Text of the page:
‘Vikings: Valhalla’ Season 2 Review: A Somber, Yet Hopeful Comeback

Vikings Valhalla Season 2 (L to R) Frida Gustavsson as Freydis Eriksdotter, Leo Suter as Harald Sigurdsson, Sam Corlett as Leif Eriksson in episode 201 of Vikings: Valhalla.
Cr. Bernard Walsh/Netflix © 2022

Vikings: Valhalla Season 2 returns with a story worth following, even when it feels more somber than its debut, for the story here is carefully crafted to examine character journeys in a world that forces too much out of human beings. In this regard, the story’s pacing takes precedence because every quiet moment matters as much as a brutal brawl. And frankly, they matter far more because this is a season about understanding and growth—it’s about finding one’s own path despite the harrowing circumstances. 

In more ways than one, the show’s second season stands out because of the performances again. The cast continues to do something special as they thread together a story that will be simple to follow despite the weight carried in every episode.

Vikings Valhalla Season 2. (L to R) Sam Corlett as Leif Eriksson, Leo Suter as Harald Sigurdsson in episode 205 of Vikings: Valhalla.
Cr. Courtesy of Netflix © 2022

Anyone who knows me knows I started the show because of Leo Suter, and while Harald’s arc is gripping from the start, it’s Leif Erikson and, by extension, Sam Corlett’s performance that will stay with me after Vikings: Valhalla Season 2. There’s no way to talk about his arc without spoiling, but what’s imperative to note is how Leif comes to his own through an incredibly believable journey that’s so achingly heartbreaking at times—it’s the performances that make watching brilliant. 

The same can also be said for Freydís Eiríksdóttir and what it means for her to find the pieces of herself that will matter most in the long run. Vikings: Valhalla has been renewed for a third season ahead of its sophomore release, but with track records lately, it’s a little hard to trust that we’ll actually get it until it’s here. Still, where this season lands is at a perfect middle for the kind of third season that can be utterly brilliant. 

Vikings Valhalla Season 2. (L to R) Frida Gustavsson as Freydis Eriksdotter, Leo Suter as Harald Sigurdsson in episode 201 of Vikings: Valhalla.
Cr. Bernard Walsh/Netflix © 2022

Further, while it seems like the gore is a bit more tamed now than before, it’s still relatively heavy as the battles themselves, though smaller in scale, are much bigger where the stakes are concerned. And that’s the thing; we’re entering into a lull with quiet moments and high stakes that make the character journeys that much more riveting. This is a season that screams with breathtaking performances that make the quiet moments scream louder than the guttural screams. And on all counts, Frida Gustavsson proves what a riveting performer she is by diving in and embodying emotions that showcase growth without words doing all the heavy lifting.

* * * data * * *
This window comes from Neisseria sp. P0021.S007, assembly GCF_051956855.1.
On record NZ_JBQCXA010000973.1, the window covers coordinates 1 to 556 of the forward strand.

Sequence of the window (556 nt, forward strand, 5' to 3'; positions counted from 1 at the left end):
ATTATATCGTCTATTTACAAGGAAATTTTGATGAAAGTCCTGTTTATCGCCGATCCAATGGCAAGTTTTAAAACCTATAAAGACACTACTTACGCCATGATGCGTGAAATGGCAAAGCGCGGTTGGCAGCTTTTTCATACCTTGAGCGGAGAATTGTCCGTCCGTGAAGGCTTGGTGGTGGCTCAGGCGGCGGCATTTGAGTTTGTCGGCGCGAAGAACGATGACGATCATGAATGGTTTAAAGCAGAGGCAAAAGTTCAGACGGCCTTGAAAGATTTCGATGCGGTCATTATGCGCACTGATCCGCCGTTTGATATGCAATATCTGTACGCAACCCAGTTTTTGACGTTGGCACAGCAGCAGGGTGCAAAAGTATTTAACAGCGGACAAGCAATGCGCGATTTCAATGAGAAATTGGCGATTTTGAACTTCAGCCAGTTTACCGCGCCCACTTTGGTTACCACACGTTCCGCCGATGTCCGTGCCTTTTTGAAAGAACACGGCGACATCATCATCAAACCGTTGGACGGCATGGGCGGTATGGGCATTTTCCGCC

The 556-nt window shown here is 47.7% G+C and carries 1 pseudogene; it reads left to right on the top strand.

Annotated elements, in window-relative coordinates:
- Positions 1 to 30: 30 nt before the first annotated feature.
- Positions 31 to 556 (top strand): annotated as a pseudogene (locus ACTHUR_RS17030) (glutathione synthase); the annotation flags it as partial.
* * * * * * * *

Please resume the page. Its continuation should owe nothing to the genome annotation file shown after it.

While these are the three characters who’ve often had the greatest grip on me, newcomers and those we’re familiar with also set themselves on large scales where big decisions are necessary and imperative for the story. Plot points here are significant to destructions and rebuildings, but Vikings: Valhalla gives every character something enormously taxing to battle with, bringing their strengths front and center to reveal where it could all go later.

Vikings: Valhalla Season 2 is slightly more somber than its debut season as it propels characters towards separations and journeys of self-discovery, but every storytelling beat feels earned and meticulously crafted. We’re headed somewhere where everything that happens here will matter significantly, and despite the overarching sadder tone, there’s a hopeful ease the season leaves us with by the end of the last episode. 

Vikings: Valhalla Season 2 will premiere exclusively on Netflix on January 12.


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